A fairer future for… the next generation
Leaving a fairer future for the next generation is a shared goal for many. As IEUA-QNT members cast their vote this weekend, they too will be considering the long-term impacts of parties’ proposed policies.
As educators and school support staff, IEUA-QNT members have some of the most important jobs in our community: that of enriching the minds of the next generation.
The need to build a fairer future for our next generation could not be more apparent.
Young Australians may be the first generation to be left worse off than their parents according to modelling released in 2014 – a prospect which has been presided over by the current Coalition government.
Young people are facing greater debts associated with soaring house prices and higher cost of living as well as less secure jobs, higher education costs and the looming burdens of climate change and supporting an ageing population.
Unions have long-warned that inaction by the current Coalition government on matter of inequality could see Australia heading towards an Americanised industrial landscape populated by a society of working poor.
Australia Institute Director Josh Bornstein posed the question this week: ‘has there ever been a federal election that so strongly illuminates the thorny issue of intergenerational inequality?’
Inequality is a multi-faceted issue; however, research has shown Australians are generally becoming wealthier but that this wealth is concentrated in the hands of older generations.
Bornstein highlights the stark divide between political parties on the issue of penalty rates. The current Coalition government presided over reductions to penalty rates for hospitality, pharmacy and retail workers.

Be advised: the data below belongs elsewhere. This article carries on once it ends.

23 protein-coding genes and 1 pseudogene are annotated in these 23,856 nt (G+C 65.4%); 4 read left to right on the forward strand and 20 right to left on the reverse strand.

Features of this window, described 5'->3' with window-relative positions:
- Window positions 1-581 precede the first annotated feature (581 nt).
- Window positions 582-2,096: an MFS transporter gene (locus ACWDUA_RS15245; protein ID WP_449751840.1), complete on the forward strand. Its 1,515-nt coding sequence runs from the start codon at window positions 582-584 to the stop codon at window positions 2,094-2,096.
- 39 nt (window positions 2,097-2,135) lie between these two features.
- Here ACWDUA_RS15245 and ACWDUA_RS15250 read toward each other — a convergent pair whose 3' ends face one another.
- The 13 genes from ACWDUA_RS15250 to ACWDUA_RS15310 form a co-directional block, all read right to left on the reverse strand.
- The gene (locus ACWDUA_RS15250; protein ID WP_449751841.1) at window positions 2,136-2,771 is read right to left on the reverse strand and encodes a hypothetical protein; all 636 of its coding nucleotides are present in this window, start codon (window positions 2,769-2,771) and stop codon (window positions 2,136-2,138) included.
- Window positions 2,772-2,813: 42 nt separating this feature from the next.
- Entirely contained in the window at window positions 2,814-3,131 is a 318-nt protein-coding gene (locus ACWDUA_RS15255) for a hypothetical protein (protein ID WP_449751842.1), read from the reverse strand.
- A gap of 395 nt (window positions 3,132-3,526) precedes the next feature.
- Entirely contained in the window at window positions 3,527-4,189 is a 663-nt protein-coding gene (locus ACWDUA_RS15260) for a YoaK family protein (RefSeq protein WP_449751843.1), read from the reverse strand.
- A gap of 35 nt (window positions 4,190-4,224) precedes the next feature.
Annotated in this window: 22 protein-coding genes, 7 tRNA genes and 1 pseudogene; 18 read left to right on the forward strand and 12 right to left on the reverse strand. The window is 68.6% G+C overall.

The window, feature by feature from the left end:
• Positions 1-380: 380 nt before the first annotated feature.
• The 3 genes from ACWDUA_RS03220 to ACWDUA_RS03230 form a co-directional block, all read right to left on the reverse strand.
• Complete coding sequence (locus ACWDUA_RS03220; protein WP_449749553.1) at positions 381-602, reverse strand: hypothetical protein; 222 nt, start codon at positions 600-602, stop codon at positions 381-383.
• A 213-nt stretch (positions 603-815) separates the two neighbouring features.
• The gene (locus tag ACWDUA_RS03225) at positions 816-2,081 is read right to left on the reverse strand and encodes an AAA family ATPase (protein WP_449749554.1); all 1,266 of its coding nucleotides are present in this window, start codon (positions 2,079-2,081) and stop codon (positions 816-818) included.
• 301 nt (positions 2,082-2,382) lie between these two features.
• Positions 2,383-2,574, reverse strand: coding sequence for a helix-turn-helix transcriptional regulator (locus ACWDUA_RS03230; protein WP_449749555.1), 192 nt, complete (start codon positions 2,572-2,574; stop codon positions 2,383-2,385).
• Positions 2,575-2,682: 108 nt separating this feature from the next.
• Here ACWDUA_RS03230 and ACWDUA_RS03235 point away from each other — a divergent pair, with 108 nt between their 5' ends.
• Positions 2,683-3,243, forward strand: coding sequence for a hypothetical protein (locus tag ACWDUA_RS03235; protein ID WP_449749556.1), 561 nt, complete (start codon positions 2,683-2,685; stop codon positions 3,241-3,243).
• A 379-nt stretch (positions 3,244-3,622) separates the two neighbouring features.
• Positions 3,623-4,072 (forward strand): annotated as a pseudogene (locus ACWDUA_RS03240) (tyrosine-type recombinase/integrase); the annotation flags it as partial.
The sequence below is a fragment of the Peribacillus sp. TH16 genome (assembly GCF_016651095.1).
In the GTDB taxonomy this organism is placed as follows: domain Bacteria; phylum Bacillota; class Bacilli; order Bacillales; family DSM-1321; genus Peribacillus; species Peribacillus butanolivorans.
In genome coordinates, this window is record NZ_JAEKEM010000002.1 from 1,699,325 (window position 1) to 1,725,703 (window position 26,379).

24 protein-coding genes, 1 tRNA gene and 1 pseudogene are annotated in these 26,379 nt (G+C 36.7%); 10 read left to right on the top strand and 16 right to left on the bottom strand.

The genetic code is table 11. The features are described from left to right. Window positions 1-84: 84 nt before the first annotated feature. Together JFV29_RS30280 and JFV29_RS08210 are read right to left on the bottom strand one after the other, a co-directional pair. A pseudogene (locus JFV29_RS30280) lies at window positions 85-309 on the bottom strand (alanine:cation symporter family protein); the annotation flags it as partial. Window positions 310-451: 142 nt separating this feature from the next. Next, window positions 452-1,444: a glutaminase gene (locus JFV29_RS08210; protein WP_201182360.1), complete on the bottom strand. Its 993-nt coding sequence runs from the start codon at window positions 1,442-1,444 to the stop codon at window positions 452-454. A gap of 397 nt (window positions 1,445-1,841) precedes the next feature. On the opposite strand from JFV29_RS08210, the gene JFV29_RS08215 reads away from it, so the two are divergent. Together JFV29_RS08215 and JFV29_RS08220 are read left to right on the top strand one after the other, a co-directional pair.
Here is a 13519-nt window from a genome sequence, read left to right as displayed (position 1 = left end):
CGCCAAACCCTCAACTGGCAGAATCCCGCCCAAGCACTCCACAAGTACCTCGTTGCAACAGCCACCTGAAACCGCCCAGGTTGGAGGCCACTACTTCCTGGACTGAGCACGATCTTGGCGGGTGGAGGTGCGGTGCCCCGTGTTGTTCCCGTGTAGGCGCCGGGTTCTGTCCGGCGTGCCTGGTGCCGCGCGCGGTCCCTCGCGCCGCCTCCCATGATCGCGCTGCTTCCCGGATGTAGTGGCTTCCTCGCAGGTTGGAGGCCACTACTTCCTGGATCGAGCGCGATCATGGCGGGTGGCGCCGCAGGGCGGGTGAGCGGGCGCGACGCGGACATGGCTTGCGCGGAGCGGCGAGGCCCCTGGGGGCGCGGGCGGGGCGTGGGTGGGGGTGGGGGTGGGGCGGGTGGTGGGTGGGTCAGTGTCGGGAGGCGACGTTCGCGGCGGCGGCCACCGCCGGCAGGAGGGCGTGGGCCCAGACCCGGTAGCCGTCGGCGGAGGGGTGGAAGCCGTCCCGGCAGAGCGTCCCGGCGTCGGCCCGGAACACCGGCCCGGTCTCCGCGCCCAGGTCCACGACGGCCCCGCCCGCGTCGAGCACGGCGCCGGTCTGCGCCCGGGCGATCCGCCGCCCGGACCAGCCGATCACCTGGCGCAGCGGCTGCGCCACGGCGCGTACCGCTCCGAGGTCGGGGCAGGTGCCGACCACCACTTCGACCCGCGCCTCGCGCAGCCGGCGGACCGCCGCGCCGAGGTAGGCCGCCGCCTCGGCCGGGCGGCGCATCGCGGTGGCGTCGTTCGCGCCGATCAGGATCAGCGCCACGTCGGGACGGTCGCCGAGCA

When the Fair Work Commission (FWC) decided to cut penalty rates, it accepted employer arguments that penalty rates were a disincentive to employment and that reducing rates would stimulate jobs.
Subsequent research has shown that the penalty rate cuts have failed to create a single new job and instead simply resulted in an arbitrary pay cut for workers.
“It is a bitter irony for young workers that several years into an unprecedented slowdown in overall wage growth, the Fair Work Commission decided to cut pay further,” writes Bornstein.
“The low pay crisis is an economic crisis unlike any other.”
The parties endorsing the Change The Rules agenda have committed to reverse the cuts to penalty rates.
A long-term view on policy for younger Australians
The McKell Institute has released research ahead of the election outlining the long-term impacts of significant party policies.
On penalty rates, the Institute found workers would be $2.87 billion worse off under the cuts supported by a re-elected Coalition government.
It also found economic benefits of the Labor Party’s proposed policies on two issues that significantly impact younger Australians: housing affordability and job growth.
According to the research, Labor’s $6.6 billion affordable housing policy would, in addition to social benefits, create 46,000 jobs and boost GDP and government savings. Similarly, the Australian Investment Guarantee policy could create 77,000 jobs while boosting wages by $1,500, according to the McKell Institute modelling.
Changing the rules for the next generation
In addition to the reversal of penalty rate cuts, the Change The Rules agenda would: address casualisation, the gig economy and other forms of insecure work; repair the broken industrial system to ensure fairer pay and conditions; reduce wage theft; and, address gender inequality.
As Bornstein concluded, all Australians now have an opportunity to look to the future.
“Australians who have so benefitted from the vibrant economy of the past should now think about how to help the next generation build successful work lives of their own,” he wrote.
Vote to Change The Rules for the next generation, vote for a fairer future.